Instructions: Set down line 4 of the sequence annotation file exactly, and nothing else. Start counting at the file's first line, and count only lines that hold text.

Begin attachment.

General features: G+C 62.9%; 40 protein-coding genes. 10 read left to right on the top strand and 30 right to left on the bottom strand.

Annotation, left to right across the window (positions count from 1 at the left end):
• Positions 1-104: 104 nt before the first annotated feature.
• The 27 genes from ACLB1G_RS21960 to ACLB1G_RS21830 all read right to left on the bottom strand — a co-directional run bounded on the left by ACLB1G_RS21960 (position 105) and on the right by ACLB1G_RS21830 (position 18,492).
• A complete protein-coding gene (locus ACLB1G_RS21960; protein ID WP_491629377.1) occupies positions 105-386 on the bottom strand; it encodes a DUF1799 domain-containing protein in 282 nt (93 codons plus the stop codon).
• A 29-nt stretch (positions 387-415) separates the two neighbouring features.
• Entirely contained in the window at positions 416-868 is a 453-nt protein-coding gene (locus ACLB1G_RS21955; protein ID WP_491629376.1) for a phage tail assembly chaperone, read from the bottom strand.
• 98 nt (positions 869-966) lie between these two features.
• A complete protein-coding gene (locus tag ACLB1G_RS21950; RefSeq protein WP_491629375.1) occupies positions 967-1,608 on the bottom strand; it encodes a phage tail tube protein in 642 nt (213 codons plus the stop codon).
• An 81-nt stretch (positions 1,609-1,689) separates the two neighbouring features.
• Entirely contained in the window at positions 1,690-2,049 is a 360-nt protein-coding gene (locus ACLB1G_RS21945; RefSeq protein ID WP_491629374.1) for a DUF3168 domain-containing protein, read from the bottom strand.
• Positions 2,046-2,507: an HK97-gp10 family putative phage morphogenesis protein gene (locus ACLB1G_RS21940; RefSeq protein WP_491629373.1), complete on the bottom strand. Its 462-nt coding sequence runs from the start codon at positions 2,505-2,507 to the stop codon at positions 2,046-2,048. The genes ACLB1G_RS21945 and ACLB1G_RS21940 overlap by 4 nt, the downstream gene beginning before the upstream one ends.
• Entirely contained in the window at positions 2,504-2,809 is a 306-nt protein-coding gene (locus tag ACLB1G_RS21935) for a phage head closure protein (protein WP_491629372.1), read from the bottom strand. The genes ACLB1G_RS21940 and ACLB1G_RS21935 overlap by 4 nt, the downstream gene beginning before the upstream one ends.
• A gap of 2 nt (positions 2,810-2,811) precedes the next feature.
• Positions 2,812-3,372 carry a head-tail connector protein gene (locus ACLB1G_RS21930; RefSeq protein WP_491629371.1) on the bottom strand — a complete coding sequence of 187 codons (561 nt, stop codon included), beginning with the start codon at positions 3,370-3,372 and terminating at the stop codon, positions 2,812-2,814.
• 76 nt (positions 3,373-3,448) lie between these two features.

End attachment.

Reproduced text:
• The 27 genes from ACLB1G_RS21960 to ACLB1G_RS21830 all read right to left on the bottom strand — a co-directional run bounded on the left by ACLB1G_RS21960 (position 105) and on the right by ACLB1G_RS21830 (position 18,492).